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MI Expands Pharmacist Prescribing Authority to Aid Contraceptive Access

In response to the most recent Roe v Wade ruling, Michigan has increased pharmacist prescription authority of birth control to improve women’s contraceptive access.

Michigan Governor Gretchen Whitmer has announced a new action expanding pharmacist prescribing authority, a scope of practice change that could make for easier contraceptive access in a post-Roe world.

“Today’s action clarifies that Michigan pharmacists with delegated authority can prescribe self-administered hormonal birth control—oral contraceptives, the patch, and the ring—expanding access to birth control for women across Michigan and ensuring that they can plan their own future on their own terms,” Governor Whitmer said in a public statement.

“As reproductive freedom is under attack across the nation, we are using every tool in our toolbox here in Michigan to protect women,” the governor continued. “Access to birth control is critical to a woman’s ability to plan her family and chart her own destiny. We are taking action to guarantee that Michigan women have the right to.”

Contraceptives continue to be legal in all states; however, past studies have shown that restrictive abortion policies disrupted patient access to reproductive healthcare and contraceptive use.

Governor Whitmer said she hopes to alleviate some of the burdens these new abortion laws may cause to reproductive care access. If pharmacists prescribe contraceptives, patient access to birth control will increase while the need for timely, costly, or hard-to-obtain medical exams decreases, the governor reasoned.

Additionally, the accessibility of pharmacists ensures patient care access.  Nearly nine out of 10 Americans live within five miles of a community pharmacy, making it an ideal care setting to address access gaps.

“This expansion allows for broader access to certain forms of birth control,” Natasha Bagdasarian, chief medical executive of the State of Michigan, said in a press release. “Nearly 30 percent of US women of childbearing age have reported difficulty obtaining or refilling birth control prescriptions.  Expanded access to hormonal contraceptives provides flexibility for women to manage their reproductive health outside their regularly scheduled healthcare appointments.”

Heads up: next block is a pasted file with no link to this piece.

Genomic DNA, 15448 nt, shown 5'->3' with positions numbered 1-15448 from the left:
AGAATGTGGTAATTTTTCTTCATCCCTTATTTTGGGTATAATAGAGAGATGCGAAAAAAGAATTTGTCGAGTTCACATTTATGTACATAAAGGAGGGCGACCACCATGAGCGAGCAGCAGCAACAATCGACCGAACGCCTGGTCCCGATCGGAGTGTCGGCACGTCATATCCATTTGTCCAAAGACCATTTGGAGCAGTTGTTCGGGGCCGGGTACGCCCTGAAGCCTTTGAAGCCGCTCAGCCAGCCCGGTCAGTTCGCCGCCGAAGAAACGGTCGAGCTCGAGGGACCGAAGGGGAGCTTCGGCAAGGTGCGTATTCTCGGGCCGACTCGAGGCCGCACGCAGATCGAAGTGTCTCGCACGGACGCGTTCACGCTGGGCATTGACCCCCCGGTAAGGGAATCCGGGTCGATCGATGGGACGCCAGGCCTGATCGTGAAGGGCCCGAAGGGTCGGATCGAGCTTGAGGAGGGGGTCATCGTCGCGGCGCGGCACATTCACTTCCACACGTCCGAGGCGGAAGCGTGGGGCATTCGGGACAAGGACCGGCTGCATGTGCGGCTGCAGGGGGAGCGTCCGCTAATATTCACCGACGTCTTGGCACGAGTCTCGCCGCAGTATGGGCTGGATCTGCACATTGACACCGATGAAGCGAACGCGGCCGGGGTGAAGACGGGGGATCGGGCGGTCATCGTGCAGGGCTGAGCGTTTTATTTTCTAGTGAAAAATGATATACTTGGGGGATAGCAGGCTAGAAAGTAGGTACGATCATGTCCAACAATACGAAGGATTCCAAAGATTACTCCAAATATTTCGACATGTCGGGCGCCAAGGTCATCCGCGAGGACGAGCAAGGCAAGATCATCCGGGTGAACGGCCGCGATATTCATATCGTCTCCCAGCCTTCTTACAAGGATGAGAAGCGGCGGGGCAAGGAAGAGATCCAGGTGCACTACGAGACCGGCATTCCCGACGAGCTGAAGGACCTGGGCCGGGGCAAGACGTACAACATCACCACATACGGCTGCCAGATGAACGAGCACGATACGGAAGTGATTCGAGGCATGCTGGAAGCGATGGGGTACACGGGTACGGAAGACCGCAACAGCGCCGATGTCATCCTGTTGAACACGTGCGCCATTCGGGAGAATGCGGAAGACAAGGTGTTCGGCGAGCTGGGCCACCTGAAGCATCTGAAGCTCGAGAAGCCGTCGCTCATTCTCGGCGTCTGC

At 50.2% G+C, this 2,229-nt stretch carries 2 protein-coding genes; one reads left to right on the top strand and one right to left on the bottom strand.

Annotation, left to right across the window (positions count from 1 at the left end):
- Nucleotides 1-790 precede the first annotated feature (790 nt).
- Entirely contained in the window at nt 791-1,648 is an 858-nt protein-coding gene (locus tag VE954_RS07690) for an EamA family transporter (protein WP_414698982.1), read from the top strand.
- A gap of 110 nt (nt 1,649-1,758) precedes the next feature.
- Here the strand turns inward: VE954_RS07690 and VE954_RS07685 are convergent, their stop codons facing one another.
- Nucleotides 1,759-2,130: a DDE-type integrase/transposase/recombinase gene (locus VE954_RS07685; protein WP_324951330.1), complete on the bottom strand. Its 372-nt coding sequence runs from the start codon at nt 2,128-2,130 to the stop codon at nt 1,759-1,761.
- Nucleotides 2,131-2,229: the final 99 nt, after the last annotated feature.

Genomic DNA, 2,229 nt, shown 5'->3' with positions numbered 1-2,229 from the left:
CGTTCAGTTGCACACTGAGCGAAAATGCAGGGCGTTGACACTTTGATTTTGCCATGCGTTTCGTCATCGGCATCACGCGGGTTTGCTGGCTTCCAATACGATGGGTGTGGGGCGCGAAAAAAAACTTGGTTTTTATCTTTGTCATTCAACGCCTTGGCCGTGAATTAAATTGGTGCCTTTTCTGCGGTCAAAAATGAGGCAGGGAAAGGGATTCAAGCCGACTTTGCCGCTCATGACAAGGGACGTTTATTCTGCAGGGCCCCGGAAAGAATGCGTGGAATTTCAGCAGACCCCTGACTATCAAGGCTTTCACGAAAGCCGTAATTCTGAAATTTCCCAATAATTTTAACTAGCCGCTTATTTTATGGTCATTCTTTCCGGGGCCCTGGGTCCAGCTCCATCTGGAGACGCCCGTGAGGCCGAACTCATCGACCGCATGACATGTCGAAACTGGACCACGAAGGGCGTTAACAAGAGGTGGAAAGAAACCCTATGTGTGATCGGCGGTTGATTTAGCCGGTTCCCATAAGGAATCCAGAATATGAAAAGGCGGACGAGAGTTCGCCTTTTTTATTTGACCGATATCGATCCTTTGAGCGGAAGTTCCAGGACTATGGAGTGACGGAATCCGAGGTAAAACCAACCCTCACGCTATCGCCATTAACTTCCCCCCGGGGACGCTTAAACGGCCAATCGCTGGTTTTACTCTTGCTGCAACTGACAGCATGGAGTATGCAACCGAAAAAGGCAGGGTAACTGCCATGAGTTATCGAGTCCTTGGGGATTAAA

This action from the Michigan Department of Licensing and Regulatory Affairs (LARA) alters pharmacist scope of practice allowing them, in partnership with providers, to directly prescribe and dispense some hormonal birth control.

Under this legislation, licensed physicians can delegate to pharmacists the ability to prescribe self-administered hormonal birth control in the form of oral contraceptives, the patch, or the ring.

However, pharmacists are not required to prescribe hormonal contraception if they do not want to. LARA and the state of Michigan assure that pharmacists are well-qualified to prescribe hormonal  birth control because of their education and training, which includes a detailed understanding of the contents, impacts, and effects of drugs on the human body.

In the wake of the Dobbs v. Jackson Women’s Health decision, healthcare leaders around the country have responded to safeguard reproductive care access.

In August, Stanford Medicine leaders formed a committee of experts to address reproductive health equity concerns amid shifting abortion laws

The committee aims to determine the needs of diverse stakeholder groups, including Stanford Medicine employees, who are affected by current legal decisions and are looking for input on actions they should take in the near and long term future, the press release stated.

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